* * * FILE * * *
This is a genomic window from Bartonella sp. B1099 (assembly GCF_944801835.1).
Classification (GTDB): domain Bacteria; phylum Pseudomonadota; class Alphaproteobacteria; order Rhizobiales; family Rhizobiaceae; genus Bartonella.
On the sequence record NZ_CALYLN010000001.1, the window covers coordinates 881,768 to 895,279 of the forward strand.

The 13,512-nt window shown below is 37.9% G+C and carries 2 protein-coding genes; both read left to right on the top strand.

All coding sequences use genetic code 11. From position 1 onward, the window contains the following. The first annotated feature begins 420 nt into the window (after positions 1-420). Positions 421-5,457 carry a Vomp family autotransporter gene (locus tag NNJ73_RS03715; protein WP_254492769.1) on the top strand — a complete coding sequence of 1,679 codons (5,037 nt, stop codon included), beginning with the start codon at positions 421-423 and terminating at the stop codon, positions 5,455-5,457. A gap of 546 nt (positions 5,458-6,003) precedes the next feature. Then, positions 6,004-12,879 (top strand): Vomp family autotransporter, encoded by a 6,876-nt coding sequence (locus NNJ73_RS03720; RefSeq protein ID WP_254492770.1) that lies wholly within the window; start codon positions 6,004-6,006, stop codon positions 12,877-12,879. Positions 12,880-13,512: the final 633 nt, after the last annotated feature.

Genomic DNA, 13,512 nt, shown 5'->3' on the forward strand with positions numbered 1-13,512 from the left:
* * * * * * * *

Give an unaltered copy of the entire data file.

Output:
This is a genomic window from Bartonella sp. B1099 (assembly GCF_944801835.1).
Classification (GTDB): domain Bacteria; phylum Pseudomonadota; class Alphaproteobacteria; order Rhizobiales; family Rhizobiaceae; genus Bartonella.
On the sequence record NZ_CALYLN010000001.1, the window covers coordinates 881,768 to 895,279 of the forward strand.

The 13,512-nt window shown below is 37.9% G+C and carries 2 protein-coding genes; both read left to right on the top strand.

All coding sequences use genetic code 11. From position 1 onward, the window contains the following. The first annotated feature begins 420 nt into the window (after positions 1-420). Positions 421-5,457 carry a Vomp family autotransporter gene (locus tag NNJ73_RS03715; protein WP_254492769.1) on the top strand — a complete coding sequence of 1,679 codons (5,037 nt, stop codon included), beginning with the start codon at positions 421-423 and terminating at the stop codon, positions 5,455-5,457. A gap of 546 nt (positions 5,458-6,003) precedes the next feature. Then, positions 6,004-12,879 (top strand): Vomp family autotransporter, encoded by a 6,876-nt coding sequence (locus NNJ73_RS03720; RefSeq protein ID WP_254492770.1) that lies wholly within the window; start codon positions 6,004-6,006, stop codon positions 12,877-12,879. Positions 12,880-13,512: the final 633 nt, after the last annotated feature.

Genomic DNA, 13,512 nt, shown 5'->3' on the forward strand with positions numbered 1-13,512 from the left: